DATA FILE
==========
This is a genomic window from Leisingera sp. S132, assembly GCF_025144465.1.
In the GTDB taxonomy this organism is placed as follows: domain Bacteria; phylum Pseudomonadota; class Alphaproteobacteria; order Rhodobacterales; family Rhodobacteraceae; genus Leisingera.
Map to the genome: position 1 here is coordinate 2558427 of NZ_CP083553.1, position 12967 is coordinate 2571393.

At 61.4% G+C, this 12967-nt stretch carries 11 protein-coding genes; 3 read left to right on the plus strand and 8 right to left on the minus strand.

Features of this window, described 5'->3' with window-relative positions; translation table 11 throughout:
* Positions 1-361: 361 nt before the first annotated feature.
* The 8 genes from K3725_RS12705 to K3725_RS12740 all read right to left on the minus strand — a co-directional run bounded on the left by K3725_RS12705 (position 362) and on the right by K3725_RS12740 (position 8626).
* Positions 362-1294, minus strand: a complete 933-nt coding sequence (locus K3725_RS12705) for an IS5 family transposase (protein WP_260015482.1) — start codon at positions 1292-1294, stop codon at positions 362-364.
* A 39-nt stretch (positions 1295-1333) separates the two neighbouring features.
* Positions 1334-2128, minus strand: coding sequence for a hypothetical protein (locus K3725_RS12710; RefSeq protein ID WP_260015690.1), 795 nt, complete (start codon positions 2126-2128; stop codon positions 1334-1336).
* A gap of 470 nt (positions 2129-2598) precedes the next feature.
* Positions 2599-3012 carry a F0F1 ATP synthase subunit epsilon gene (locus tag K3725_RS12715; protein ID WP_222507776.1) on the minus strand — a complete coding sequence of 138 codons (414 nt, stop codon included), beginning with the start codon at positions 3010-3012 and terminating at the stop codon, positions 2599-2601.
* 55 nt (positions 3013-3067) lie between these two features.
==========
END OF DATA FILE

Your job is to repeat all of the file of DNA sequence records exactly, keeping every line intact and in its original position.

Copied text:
This is a genomic window from Leisingera sp. S132, assembly GCF_025144465.1.
In the GTDB taxonomy this organism is placed as follows: domain Bacteria; phylum Pseudomonadota; class Alphaproteobacteria; order Rhodobacterales; family Rhodobacteraceae; genus Leisingera.
Map to the genome: position 1 here is coordinate 2558427 of NZ_CP083553.1, position 12967 is coordinate 2571393.

At 61.4% G+C, this 12967-nt stretch carries 11 protein-coding genes; 3 read left to right on the plus strand and 8 right to left on the minus strand.

Features of this window, described 5'->3' with window-relative positions; translation table 11 throughout:
* Positions 1-361: 361 nt before the first annotated feature.
* The 8 genes from K3725_RS12705 to K3725_RS12740 all read right to left on the minus strand — a co-directional run bounded on the left by K3725_RS12705 (position 362) and on the right by K3725_RS12740 (position 8626).
* Positions 362-1294, minus strand: a complete 933-nt coding sequence (locus K3725_RS12705) for an IS5 family transposase (protein WP_260015482.1) — start codon at positions 1292-1294, stop codon at positions 362-364.
* A 39-nt stretch (positions 1295-1333) separates the two neighbouring features.
* Positions 1334-2128, minus strand: coding sequence for a hypothetical protein (locus K3725_RS12710; RefSeq protein ID WP_260015690.1), 795 nt, complete (start codon positions 2126-2128; stop codon positions 1334-1336).
* A gap of 470 nt (positions 2129-2598) precedes the next feature.
* Positions 2599-3012 carry a F0F1 ATP synthase subunit epsilon gene (locus tag K3725_RS12715; protein ID WP_222507776.1) on the minus strand — a complete coding sequence of 138 codons (414 nt, stop codon included), beginning with the start codon at positions 3010-3012 and terminating at the stop codon, positions 2599-2601.
* 55 nt (positions 3013-3067) lie between these two features.